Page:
Hot Docs and CBC Collaborate to Bring Canadian Festival Selections Online

Liz Marshall’s Meat the Future is one of several 2020 Hot Docs selections that will debut online in a partnership between the festival and CBC

By Pat Mullen

Hot Docs is officially moving some of its 2020 programming online. Hot Docs and CBC Docs announced today a joint venture to bring some of the Canadian titles that were programmed for this year’s festival onto the web. This announcement follows the recent postponement of the physical festival as a responsible measure amid the growing COVID-19 pandemic. The decision, surprisingly, moves the festival run up by two weeks. While Hot Docs events were originally supposed to kick off April 30, the Canadian content will begin to premiere on CBC, CBC Gem, and Documentary Channel on April 16. One other Toronto festival was also expected to begin online programming during that period with a forthcoming announcement.

The decision is good news for filmmakers who are eager to show their films to audiences as quickly as possible, and likely forgo theatrical opportunities in favour of feeding the growing streaming needs of audiences, but it’s also encouraging for doc fans craving new content at home. However, the quick move forward somewhat compounds reviewers/media who play a role in generating buzz at festivals and are already experiencing anxiety-inducing levels of PR campaigns and quickly-shifting release plans for coverage. But everyone needs to move forward with COVID-19 physical distancing stipulations putting events in limbo at least through the end of June.

The online festival “opens” with Barry Avrich’s Made You Look: A True Story About Fake Art. Avrich is a staple of the festival having recently debuted docs like Blurred Lines and The Reckoning at previous editions of Hot Docs. Other Canadian docs at the festival include Liz Marshall’s Meat the Future, Tamara Dawit’s Finding Sally, Jean-Simon Chartier’s They Call Me Dr. Miami, and the Sundance hit Influence. The online events will include live-streamed Q&As with filmmakers and other interactive digital elements to be announced shortly.

Hot Docs will announced its full slate of festival programming on April 14. Details about how and when audiences can expect to see the film will be announced shortly. Industry events are also moving online, but during the previously scheduled dates for the festival proper.

The full list of Hot Docs/CBC Festival selections are:

Made You Look: A True Story About Fake Art
Thursday April 16 on CBC and CBC Gem at 8 p.m. (8:30 NT) and documentary Channel at 9 p.m. ET/10 p.m. PT

An entertaining and suspenseful look at the dark side of New York’s art scene, and the bizarre characters behind the largest art fraud in American history.

9/11 Kids
Thursday April 23 on CBC and CBC Gem at 8 p.m. (8:30 NT) and documentary Channel at 9 p.m. ET/PT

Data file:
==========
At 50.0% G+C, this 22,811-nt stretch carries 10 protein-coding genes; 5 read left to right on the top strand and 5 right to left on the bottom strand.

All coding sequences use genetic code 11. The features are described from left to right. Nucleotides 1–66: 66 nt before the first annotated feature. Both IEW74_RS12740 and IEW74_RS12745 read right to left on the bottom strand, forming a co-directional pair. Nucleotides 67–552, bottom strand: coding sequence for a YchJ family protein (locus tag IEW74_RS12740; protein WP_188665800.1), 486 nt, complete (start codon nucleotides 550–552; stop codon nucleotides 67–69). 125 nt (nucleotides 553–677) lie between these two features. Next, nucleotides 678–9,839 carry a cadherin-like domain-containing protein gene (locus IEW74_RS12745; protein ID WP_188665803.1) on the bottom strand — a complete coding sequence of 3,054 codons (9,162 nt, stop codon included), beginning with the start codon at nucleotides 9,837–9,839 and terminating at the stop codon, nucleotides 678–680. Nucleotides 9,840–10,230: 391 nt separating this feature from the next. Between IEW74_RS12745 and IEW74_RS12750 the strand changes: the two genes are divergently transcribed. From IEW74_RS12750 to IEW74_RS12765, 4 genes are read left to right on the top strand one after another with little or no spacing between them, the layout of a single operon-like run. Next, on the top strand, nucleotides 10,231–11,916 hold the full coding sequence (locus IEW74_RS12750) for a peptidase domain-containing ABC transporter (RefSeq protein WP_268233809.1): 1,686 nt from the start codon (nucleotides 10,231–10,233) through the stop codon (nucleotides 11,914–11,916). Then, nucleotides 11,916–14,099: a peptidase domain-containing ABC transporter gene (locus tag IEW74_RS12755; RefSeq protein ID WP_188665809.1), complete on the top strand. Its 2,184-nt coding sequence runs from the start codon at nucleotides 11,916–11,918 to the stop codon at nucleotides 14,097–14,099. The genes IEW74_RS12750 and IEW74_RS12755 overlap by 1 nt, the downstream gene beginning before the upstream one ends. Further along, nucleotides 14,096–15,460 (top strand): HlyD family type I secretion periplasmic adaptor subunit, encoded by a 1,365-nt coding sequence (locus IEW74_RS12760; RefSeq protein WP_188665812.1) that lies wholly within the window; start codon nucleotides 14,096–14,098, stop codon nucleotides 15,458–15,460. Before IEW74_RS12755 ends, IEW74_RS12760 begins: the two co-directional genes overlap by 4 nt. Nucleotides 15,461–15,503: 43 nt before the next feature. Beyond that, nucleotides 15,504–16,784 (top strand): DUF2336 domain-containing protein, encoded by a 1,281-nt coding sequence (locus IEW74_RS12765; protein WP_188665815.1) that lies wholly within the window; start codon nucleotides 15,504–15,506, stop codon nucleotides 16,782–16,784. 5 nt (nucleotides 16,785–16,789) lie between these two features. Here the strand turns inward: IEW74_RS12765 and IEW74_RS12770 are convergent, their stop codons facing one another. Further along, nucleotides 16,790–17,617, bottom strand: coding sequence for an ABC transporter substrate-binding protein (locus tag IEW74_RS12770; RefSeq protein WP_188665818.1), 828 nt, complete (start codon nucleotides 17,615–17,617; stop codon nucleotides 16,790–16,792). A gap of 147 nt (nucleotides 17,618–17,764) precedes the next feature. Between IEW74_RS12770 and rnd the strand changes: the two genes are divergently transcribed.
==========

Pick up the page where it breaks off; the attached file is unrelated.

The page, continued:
It’s the most famous whisper in American history. President Bush learns of the 9/11 attacks while sitting in front of 16 schoolchildren. Today those kids are in their mid-20s and offer a fascinating window into post 9/11 America.

Finding Sally
Thursday April 30 on CBC and CBC Gem at 8 p.m. (8:30 NT) and documentary Channel at 9 p.m. ET/PT

A personal investigation into the mysterious life of the director’s aunt Sally, an Ethiopian aristocrat-turned-communist-rebel who disappeared during the Ethiopian Revolution.

Meat the Future
Thursday May 7 on CBC and CBC Gem at 8 p.m. (8:30 NT) and documentary Channel at 9 p.m. ET/PT

The prospect of meat consumption doubling by 2050 is a wake-up call for solutions. The planet’s future may lie with cell-based meat, a food science that grows meat from animal cells, without the need to slaughter animals.

They Call Me Dr. Miami
Thursday May 14 on CBC and CBC Gem at 8 p.m. (8:30 NT) and documentary Channel at 9 p.m. ET/PT

In a world obsessed with self-image Dr. Michael Salzhauer is a rising star. This in-demand plastic surgeon livestreams butt lifts and breast augmentations and is followed by millions on Snapchat. He’s also an Orthodox Jew, married for 20 years, with five children. The film explores both his family life and religious beliefs, along with his internet pop-culture fame and persona, Dr. Miami.

Thursday May 21 on CBC and CBC Gem at 8 p.m. (8:30 NT) and documentary Channel at 9 p.m. ET/PT

Investigating the rise and fall of the world’s most notorious public relations and reputation management firm, the film charts the recent advancements in weaponized communication.

The Walrus and the Whistleblower
Thursday May 28 on CBC and CBC Gem at 8 p.m. (8:30 NT) and documentary Channel at 9 p.m. ET/PT

A whistleblower is sued for $1.5 million for plotting to steal a walrus and falls down the rabbit hole of a personal quest against the backdrop of a movement to end marine mammal captivity.